Samuel Watson studies the mathematics behind two-dimensional statistical physics models. While he’s fascinated by the theorems and techniques used to study these models, what first got him interested were the images they produce.
“Researchers in the field draw some really amazing pictures using computer simulations,” said the new Tamarkin Assistant Professor of Mathematics. “The fractal curves we study, which look like lightning strikes, give you a visceral impression that the underlying models have rich mathematical structure.”
The models Watson works with aren’t necessarily geared toward simulating any specific physical systems. Rather, the dynamics are pared down to represent basic features of a more complex system. “The advantage of studying systems that are based on very simple rules and uncomplicated by layers of physical assumptions is that it’s possible to derive more information about the structure of the model in a rigorous way,” he said.
For a simple example, imagine hexagons in a honeycomb grid each colored blue or yellow according to independent coin flips. As it turns out, there are surprisingly predictable patterns that emerge from these systems that are driven essentially by randomness.
“If you trace out the boundary of a large cluster of blue cells,” Watson explained, “it turns out that you can say something quite precise about the length of this interface. Thus, while some features of the configuration will change from sample to sample, other features remain the same.”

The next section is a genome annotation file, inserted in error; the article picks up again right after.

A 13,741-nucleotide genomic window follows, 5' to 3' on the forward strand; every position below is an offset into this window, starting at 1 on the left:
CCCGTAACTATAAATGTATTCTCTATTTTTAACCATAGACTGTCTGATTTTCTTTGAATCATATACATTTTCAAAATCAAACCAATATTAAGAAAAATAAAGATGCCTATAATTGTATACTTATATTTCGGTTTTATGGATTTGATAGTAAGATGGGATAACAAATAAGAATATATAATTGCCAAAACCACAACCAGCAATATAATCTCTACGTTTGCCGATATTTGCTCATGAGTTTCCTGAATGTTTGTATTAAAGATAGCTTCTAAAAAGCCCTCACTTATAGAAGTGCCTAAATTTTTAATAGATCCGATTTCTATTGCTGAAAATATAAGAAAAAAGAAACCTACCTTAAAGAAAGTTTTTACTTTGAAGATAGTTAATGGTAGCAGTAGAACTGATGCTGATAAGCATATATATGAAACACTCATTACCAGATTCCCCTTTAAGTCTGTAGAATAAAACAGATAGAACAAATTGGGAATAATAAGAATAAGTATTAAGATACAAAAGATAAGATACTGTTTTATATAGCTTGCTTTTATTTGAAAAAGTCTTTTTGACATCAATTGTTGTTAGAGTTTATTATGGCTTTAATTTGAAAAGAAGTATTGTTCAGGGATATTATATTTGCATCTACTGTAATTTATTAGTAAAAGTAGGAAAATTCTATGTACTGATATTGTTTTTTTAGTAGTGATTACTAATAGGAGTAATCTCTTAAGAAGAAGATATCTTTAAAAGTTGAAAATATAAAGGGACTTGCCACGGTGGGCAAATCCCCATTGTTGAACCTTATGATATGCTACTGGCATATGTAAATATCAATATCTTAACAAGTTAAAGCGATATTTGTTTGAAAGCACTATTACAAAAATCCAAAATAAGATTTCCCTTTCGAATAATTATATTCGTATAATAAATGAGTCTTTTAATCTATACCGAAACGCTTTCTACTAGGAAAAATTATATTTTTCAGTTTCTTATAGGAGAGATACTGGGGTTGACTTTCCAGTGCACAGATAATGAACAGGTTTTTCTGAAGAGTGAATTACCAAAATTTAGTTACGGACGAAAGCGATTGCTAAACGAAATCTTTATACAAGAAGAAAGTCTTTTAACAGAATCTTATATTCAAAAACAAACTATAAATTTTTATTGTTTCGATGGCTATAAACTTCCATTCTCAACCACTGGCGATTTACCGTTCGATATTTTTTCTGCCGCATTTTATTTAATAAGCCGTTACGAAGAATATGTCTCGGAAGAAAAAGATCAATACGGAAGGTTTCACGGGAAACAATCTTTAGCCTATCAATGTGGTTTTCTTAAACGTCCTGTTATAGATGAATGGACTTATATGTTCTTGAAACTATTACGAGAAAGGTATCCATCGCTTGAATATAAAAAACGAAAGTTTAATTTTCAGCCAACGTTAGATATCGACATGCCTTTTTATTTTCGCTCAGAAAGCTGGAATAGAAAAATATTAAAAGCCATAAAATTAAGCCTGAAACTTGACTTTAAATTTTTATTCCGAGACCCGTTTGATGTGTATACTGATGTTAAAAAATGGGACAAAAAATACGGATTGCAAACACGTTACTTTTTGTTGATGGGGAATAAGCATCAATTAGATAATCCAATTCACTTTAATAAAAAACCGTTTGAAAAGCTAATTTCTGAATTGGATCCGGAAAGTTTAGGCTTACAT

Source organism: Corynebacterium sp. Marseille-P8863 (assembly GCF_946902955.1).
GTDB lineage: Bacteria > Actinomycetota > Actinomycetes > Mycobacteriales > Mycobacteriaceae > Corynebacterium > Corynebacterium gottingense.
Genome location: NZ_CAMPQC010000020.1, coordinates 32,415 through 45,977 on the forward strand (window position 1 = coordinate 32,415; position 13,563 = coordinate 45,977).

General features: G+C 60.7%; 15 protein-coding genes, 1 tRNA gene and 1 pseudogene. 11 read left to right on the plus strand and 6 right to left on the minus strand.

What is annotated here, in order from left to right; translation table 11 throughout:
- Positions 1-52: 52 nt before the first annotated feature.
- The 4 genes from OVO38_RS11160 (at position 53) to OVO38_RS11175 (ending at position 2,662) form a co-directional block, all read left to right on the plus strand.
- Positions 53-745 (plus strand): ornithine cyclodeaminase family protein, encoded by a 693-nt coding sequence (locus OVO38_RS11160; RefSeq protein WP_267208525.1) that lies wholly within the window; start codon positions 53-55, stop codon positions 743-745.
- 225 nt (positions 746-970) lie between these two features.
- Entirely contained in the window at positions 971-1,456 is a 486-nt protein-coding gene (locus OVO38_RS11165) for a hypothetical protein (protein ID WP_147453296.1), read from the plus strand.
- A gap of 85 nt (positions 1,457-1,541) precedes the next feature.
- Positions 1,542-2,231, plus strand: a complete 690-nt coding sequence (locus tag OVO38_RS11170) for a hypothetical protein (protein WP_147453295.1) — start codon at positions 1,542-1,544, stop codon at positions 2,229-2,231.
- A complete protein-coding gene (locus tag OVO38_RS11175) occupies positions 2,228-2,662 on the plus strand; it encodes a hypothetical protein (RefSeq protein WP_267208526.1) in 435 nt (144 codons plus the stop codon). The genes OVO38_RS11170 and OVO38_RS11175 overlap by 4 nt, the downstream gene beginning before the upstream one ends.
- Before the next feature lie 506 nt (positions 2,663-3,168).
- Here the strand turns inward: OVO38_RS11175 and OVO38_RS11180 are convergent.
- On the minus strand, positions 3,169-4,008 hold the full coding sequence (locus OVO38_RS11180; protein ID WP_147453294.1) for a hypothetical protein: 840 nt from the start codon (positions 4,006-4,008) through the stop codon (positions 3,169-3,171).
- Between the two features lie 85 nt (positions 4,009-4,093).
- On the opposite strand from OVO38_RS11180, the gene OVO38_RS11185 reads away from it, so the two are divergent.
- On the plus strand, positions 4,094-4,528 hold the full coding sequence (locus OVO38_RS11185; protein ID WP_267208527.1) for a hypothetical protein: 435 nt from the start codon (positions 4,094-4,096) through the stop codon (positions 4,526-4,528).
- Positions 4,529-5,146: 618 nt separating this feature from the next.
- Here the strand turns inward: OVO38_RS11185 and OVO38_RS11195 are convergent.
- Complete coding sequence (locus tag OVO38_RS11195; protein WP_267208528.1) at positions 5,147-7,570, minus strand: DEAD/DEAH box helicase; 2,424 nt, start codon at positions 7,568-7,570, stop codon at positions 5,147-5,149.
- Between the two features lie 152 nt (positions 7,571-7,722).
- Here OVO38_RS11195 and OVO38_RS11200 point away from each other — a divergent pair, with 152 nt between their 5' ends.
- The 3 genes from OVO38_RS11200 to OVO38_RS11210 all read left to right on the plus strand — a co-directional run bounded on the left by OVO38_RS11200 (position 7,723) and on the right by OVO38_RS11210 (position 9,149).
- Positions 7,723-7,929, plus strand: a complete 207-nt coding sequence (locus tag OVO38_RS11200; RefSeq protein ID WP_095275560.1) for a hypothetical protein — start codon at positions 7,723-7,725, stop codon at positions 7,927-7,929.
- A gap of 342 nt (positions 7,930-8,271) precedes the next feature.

The mathematical tools that have revealed this striking regularity in randomly generated systems are fairly new. The framework that unifies these models, known as the Schramm–Loewner evolution, was introduced in 1999.
“Because the research field is still young,” Watson said, “it enjoys a pretty rapid pace of new developments.”
In fact, research in the area has produced two recent Fields Medal winners.
At Brown, Watson hopes to learn a new approach to the subject from Brown mathematician Richard Kenyon.
“My work at MIT was primarily driven by analytic techniques,” Watson explained. “That means that quantities of interest are primarily studied through approximations, and exact results are obtained by taking limits. But Rick’s approach is different. He derives exact algebraic identities that describe the system precisely, and any desired approximations are derived from these identities. The research field at large has benefited quite a lot from the interplay between these points of view.”
The new job will also be a chance for Watson to become more acquainted with the top of College Hill. Last semester, he was a postdoctoral fellow at ICERM, Brown’s mathematics institute located in downtown Providence at the foot of College Hill.